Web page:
Conference Paper: “Examining the Demand for Spam: Who Clicks?”
The following paper will be presented at the Conference on Human Factors in Computing Systems (CHI 2018) taking place next month in Montreal.
Examining the Demand for Spam: Who Clicks?
Elissa M. Redmiles
University of Maryland
via Facebook Research
Despite significant advances in automated spam detection, some spam content manages to evade detection and engage users. While the spam supply chain is well understood through previous research, there is little understanding of spam consumers. We focus on the demand side of the spam equation examining what drives users to click on spam via a largescale analysis of de-identified, aggregated Facebook log data (n=600,000).
We find (1) that the volume of spam and clicking norms in a users’ network are significantly related to individual consumption behavior; (2) that more active users are less likely to click, suggesting that experience and internet skill (weakly correlated with activity level) may create more savvy consumers; and (3) we confirm previous findings about the gender effect in spam consumption, but find this effect largely corresponds to spam topics. Our findings provide practical insights to reduce demand for spam content, thereby affecting spam profitability.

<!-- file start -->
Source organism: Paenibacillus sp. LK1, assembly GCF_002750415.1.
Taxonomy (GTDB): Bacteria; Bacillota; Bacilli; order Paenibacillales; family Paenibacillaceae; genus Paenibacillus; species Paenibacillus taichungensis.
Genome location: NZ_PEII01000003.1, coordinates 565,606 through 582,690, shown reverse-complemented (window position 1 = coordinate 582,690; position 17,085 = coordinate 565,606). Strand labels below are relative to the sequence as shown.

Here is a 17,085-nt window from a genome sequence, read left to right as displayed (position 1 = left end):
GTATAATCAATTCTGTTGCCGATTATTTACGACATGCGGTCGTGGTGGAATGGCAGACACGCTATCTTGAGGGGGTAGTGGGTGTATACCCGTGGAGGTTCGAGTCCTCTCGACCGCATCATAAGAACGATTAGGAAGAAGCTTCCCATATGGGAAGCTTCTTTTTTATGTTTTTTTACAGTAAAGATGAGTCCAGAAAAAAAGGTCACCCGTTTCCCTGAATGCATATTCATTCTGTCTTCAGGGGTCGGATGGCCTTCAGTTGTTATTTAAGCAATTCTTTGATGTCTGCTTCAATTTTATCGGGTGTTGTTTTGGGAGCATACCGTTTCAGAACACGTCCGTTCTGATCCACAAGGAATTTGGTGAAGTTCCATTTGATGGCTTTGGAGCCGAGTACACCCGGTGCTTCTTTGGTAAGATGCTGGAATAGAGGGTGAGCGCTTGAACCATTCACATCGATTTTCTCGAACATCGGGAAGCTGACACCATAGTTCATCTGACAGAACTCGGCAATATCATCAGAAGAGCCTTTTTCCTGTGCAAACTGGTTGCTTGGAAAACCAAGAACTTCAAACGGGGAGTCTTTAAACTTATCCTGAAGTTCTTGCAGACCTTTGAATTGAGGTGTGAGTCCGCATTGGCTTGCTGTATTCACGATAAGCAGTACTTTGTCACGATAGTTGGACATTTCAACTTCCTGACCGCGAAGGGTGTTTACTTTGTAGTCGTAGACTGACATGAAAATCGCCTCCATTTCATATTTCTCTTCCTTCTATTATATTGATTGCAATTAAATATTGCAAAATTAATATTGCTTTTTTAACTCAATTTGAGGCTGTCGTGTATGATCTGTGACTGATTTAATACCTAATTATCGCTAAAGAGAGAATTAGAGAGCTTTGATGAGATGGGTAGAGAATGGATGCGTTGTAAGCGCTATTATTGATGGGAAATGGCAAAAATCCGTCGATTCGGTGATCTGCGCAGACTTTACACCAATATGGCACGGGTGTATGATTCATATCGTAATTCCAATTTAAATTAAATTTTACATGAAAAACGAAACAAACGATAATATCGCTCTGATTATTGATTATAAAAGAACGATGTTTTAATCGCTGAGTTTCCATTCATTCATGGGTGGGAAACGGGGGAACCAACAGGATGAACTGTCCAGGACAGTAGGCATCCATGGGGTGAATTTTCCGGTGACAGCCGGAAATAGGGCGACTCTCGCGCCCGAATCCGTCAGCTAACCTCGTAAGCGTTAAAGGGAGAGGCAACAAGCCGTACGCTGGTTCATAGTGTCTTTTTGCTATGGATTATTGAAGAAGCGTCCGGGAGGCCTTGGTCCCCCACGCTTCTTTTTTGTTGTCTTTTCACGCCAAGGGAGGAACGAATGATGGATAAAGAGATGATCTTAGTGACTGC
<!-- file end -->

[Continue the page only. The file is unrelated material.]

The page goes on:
Direct to Full Text Paper (10 pages; PDF)
About Gary Price
Gary Price (email@example.com) is a librarian, writer, consultant, and frequent conference speaker based in the Washington D.C. metro area. He earned his MLIS degree from Wayne State University in Detroit. Price has won several awards including the SLA Innovations in Technology Award and Alumnus of the Year from the Wayne St. University Library and Information Science Program. From 2006-2009 he was Director of Online Information Services at Ask.com. Gary is also the co-founder of infoDJ an innovation research consultancy supporting corporate product and business model teams with just-in-time fact and insight finding.